This is a unique book. It explains how to determine competitive advantage from a gumshoe point of view. If you believe the little squiggly lines on your Excel spreadsheet and love to push numbers around in your sandbox, you may be insulted by some of the techniques presented.

The book reminded me of the fictional philosophical debate about how many teeth were in a horse's mouth. The deductive practitioners debated it for hours, so the inductive practitioners sent their opponents into shock when they actually went and counted the teeth in the horses mouth, starting the great war and symbiotic relationship between deductive and inductive reasoning.

This author describes a framework and methodology to sense changes in a companies fortunes before those changes are known and thus reflected in the value of the company and its stock's price. Some of the techniques will appear unsavory. Some might even be questionable.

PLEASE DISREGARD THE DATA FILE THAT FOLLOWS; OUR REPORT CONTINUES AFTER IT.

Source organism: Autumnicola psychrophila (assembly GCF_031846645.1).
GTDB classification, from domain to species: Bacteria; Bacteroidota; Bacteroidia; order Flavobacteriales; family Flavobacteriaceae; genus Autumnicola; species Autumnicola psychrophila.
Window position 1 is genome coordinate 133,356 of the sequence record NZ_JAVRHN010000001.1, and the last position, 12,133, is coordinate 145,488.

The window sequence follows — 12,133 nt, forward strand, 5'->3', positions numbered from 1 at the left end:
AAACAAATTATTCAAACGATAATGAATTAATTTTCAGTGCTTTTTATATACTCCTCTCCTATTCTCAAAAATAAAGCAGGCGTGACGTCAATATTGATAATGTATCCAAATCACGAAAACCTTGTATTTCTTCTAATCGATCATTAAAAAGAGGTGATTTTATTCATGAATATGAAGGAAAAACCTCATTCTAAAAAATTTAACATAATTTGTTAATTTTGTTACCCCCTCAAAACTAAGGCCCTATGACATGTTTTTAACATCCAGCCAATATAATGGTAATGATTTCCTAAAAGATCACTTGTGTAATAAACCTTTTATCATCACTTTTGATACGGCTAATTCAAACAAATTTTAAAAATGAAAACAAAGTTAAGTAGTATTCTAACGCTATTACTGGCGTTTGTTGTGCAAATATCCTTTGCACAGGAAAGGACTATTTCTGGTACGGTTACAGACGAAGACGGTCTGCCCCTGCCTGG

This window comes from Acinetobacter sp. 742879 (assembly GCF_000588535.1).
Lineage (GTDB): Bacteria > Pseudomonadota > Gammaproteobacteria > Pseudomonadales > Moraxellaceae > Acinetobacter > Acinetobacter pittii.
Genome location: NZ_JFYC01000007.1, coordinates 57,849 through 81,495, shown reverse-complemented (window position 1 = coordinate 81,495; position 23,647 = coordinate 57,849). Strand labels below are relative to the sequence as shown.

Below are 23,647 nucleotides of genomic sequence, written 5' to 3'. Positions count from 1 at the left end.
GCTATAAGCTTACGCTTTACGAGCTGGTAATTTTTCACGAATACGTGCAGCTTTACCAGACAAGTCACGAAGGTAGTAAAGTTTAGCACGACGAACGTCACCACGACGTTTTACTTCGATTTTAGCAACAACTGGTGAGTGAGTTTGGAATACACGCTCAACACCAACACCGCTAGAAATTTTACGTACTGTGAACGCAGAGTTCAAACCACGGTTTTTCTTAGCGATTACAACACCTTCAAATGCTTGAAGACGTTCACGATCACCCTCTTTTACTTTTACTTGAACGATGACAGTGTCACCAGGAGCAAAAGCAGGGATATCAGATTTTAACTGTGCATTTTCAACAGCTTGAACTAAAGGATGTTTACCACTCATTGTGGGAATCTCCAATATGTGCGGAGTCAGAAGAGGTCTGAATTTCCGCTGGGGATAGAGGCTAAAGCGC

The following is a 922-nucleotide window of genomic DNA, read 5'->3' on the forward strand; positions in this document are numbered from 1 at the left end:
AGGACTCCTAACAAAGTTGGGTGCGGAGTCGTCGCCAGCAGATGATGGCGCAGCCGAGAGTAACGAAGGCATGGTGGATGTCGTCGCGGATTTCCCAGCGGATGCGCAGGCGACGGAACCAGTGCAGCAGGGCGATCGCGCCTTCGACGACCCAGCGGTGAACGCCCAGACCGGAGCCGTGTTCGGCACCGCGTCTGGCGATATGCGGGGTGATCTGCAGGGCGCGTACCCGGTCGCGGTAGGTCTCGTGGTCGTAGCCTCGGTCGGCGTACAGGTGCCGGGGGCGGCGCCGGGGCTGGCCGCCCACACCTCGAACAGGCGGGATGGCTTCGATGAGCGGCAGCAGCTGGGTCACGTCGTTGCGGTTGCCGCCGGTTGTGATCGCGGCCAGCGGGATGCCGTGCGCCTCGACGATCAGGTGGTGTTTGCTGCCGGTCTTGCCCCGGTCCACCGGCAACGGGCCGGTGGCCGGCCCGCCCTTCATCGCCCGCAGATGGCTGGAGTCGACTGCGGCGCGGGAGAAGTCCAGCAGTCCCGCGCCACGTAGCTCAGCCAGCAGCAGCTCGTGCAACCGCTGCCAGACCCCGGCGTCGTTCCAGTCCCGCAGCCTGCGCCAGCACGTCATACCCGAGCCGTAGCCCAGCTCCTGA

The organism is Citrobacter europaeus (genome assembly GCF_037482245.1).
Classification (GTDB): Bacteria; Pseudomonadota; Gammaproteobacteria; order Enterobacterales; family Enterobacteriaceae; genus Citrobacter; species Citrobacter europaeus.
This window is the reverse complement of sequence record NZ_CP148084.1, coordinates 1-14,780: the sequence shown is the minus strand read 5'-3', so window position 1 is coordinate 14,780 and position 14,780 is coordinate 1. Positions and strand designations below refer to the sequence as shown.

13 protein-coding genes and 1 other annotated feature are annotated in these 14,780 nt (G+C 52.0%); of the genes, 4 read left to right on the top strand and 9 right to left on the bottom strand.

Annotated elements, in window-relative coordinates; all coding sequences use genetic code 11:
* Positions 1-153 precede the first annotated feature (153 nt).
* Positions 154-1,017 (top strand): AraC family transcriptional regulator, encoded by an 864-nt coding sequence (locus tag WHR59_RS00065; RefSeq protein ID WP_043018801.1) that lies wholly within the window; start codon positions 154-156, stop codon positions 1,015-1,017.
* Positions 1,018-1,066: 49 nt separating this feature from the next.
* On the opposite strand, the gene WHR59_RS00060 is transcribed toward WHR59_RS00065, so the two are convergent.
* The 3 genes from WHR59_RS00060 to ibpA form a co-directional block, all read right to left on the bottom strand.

This book should be used by students of finance (security analysis primarily) and entrepreneurial studies. The book is fun and interesting to read. Most readers will probably not spend the effort to follow its recommendations, choosing instead to save the energy required in reaching over and picking up the phone and calling customers, suppliers and contacts within the industry.

Highly recommended.
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5 of 6 people found the following review helpful By James East VINE VOICE on April 20, 2008
Format: Hardcover